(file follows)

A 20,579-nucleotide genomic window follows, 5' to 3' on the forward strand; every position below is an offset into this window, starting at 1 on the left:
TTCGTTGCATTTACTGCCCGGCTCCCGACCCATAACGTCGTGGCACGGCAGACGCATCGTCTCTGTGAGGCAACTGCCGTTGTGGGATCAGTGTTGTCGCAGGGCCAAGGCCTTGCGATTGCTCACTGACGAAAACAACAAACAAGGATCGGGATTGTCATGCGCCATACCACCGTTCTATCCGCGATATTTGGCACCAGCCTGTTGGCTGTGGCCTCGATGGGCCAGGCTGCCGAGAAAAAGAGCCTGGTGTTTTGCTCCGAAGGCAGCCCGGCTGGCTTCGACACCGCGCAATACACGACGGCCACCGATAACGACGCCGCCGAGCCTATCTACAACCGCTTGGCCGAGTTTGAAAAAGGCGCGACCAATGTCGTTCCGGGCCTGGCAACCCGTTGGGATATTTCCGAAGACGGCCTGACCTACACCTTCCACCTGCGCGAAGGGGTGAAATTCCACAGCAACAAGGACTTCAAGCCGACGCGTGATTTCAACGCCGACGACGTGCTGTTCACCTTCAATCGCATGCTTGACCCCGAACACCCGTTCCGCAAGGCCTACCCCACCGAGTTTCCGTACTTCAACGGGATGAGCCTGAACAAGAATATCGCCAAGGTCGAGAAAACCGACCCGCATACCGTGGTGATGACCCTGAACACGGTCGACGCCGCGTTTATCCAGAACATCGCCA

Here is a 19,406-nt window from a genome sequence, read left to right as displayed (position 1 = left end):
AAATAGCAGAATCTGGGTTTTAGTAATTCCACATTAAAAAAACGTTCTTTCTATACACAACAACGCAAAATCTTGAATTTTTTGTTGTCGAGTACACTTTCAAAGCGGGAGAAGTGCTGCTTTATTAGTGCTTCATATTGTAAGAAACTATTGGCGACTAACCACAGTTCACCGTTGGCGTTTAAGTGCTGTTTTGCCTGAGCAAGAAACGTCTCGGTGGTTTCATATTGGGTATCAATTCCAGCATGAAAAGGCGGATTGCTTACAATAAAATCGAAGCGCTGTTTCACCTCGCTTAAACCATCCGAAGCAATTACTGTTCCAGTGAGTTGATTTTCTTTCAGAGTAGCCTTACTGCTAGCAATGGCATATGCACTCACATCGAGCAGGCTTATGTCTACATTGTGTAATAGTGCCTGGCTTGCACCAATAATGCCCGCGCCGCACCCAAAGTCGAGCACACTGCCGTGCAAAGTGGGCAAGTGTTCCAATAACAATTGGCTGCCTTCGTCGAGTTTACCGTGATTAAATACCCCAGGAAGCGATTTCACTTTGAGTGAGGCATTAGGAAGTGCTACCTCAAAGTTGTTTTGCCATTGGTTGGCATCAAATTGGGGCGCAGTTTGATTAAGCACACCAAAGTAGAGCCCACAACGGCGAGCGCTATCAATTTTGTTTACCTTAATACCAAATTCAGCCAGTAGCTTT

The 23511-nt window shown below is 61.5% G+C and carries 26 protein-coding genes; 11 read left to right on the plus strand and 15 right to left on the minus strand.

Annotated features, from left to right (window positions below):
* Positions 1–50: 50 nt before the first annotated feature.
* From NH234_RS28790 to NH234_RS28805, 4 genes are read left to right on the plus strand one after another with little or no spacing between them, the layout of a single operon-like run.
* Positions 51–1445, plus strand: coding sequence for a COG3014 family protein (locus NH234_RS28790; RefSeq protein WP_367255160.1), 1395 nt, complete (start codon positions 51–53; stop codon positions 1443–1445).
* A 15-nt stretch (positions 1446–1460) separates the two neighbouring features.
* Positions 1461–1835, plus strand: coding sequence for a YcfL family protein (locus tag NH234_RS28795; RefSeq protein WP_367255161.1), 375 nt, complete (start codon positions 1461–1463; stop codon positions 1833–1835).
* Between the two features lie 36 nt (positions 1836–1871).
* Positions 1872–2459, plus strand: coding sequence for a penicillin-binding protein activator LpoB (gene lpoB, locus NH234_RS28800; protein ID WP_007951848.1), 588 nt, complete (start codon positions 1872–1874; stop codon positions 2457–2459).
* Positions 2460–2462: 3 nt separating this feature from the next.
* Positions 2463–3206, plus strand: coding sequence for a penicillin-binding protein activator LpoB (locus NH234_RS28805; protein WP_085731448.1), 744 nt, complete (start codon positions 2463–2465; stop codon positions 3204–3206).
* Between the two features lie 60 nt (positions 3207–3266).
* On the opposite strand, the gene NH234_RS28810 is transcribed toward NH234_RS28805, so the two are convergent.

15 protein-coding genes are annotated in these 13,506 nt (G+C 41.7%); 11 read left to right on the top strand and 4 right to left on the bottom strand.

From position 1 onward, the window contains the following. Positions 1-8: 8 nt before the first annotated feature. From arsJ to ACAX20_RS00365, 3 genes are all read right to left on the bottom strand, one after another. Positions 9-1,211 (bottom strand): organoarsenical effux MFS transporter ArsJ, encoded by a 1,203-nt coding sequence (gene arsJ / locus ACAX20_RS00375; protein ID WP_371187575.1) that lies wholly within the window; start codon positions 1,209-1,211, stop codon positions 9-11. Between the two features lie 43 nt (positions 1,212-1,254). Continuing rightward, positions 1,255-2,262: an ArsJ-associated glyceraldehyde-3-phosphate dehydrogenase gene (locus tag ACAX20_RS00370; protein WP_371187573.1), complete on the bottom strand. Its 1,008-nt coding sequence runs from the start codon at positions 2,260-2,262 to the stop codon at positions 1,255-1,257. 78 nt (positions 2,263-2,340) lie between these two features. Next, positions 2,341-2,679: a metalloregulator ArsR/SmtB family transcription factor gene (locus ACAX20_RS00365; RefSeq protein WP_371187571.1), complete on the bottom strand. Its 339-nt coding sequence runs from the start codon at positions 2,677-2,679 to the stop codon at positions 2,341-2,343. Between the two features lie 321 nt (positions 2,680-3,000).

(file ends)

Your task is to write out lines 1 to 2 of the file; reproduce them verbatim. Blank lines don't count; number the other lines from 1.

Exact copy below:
A 20,579-nucleotide genomic window follows, 5' to 3' on the forward strand; every position below is an offset into this window, starting at 1 on the left:
TTCGTTGCATTTACTGCCCGGCTCCCGACCCATAACGTCGTGGCACGGCAGACGCATCGTCTCTGTGAGGCAACTGCCGTTGTGGGATCAGTGTTGTCGCAGGGCCAAGGCCTTGCGATTGCTCACTGACGAAAACAACAAACAAGGATCGGGATTGTCATGCGCCATACCACCGTTCTATCCGCGATATTTGGCACCAGCCTGTTGGCTGTGGCCTCGATGGGCCAGGCTGCCGAGAAAAAGAGCCTGGTGTTTTGCTCCGAAGGCAGCCCGGCTGGCTTCGACACCGCGCAATACACGACGGCCACCGATAACGACGCCGCCGAGCCTATCTACAACCGCTTGGCCGAGTTTGAAAAAGGCGCGACCAATGTCGTTCCGGGCCTGGCAACCCGTTGGGATATTTCCGAAGACGGCCTGACCTACACCTTCCACCTGCGCGAAGGGGTGAAATTCCACAGCAACAAGGACTTCAAGCCGACGCGTGATTTCAACGCCGACGACGTGCTGTTCACCTTCAATCGCATGCTTGACCCCGAACACCCGTTCCGCAAGGCCTACCCCACCGAGTTTCCGTACTTCAACGGGATGAGCCTGAACAAGAATATCGCCAAGGTCGAGAAAACCGACCCGCATACCGTGGTGATGACCCTGAACACGGTCGACGCCGCGTTTATCCAGAACATCGCCA